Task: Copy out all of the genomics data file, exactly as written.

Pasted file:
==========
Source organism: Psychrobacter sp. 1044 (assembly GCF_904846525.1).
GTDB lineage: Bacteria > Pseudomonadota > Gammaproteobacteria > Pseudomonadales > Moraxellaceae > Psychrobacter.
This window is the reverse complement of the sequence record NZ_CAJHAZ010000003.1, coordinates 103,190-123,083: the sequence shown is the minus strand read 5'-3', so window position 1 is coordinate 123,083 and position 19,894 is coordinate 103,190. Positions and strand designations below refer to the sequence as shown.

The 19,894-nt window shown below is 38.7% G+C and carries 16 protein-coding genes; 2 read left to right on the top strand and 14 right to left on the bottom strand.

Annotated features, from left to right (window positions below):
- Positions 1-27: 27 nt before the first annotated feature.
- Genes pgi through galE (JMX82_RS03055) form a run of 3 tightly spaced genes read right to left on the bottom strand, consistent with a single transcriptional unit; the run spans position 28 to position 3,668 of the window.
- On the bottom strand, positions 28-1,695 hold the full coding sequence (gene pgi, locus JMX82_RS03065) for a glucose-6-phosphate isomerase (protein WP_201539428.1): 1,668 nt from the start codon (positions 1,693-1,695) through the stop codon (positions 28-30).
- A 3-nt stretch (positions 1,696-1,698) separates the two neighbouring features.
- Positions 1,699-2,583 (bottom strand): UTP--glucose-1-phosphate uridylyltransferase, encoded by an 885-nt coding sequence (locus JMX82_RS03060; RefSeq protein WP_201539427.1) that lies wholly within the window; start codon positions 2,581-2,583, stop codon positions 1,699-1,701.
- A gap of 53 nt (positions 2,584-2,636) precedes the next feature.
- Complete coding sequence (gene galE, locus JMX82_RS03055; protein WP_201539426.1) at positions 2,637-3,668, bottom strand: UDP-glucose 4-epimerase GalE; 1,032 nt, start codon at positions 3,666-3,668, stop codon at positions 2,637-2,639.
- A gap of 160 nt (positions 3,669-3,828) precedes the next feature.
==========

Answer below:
Source organism: Psychrobacter sp. 1044 (assembly GCF_904846525.1).
GTDB lineage: Bacteria > Pseudomonadota > Gammaproteobacteria > Pseudomonadales > Moraxellaceae > Psychrobacter.
This window is the reverse complement of the sequence record NZ_CAJHAZ010000003.1, coordinates 103,190-123,083: the sequence shown is the minus strand read 5'-3', so window position 1 is coordinate 123,083 and position 19,894 is coordinate 103,190. Positions and strand designations below refer to the sequence as shown.

The 19,894-nt window shown below is 38.7% G+C and carries 16 protein-coding genes; 2 read left to right on the top strand and 14 right to left on the bottom strand.

Annotated features, from left to right (window positions below):
- Positions 1-27: 27 nt before the first annotated feature.
- Genes pgi through galE (JMX82_RS03055) form a run of 3 tightly spaced genes read right to left on the bottom strand, consistent with a single transcriptional unit; the run spans position 28 to position 3,668 of the window.
- On the bottom strand, positions 28-1,695 hold the full coding sequence (gene pgi, locus JMX82_RS03065) for a glucose-6-phosphate isomerase (protein WP_201539428.1): 1,668 nt from the start codon (positions 1,693-1,695) through the stop codon (positions 28-30).
- A 3-nt stretch (positions 1,696-1,698) separates the two neighbouring features.
- Positions 1,699-2,583 (bottom strand): UTP--glucose-1-phosphate uridylyltransferase, encoded by an 885-nt coding sequence (locus JMX82_RS03060; RefSeq protein WP_201539427.1) that lies wholly within the window; start codon positions 2,581-2,583, stop codon positions 1,699-1,701.
- A gap of 53 nt (positions 2,584-2,636) precedes the next feature.
- Complete coding sequence (gene galE, locus JMX82_RS03055; protein WP_201539426.1) at positions 2,637-3,668, bottom strand: UDP-glucose 4-epimerase GalE; 1,032 nt, start codon at positions 3,666-3,668, stop codon at positions 2,637-2,639.
- A gap of 160 nt (positions 3,669-3,828) precedes the next feature.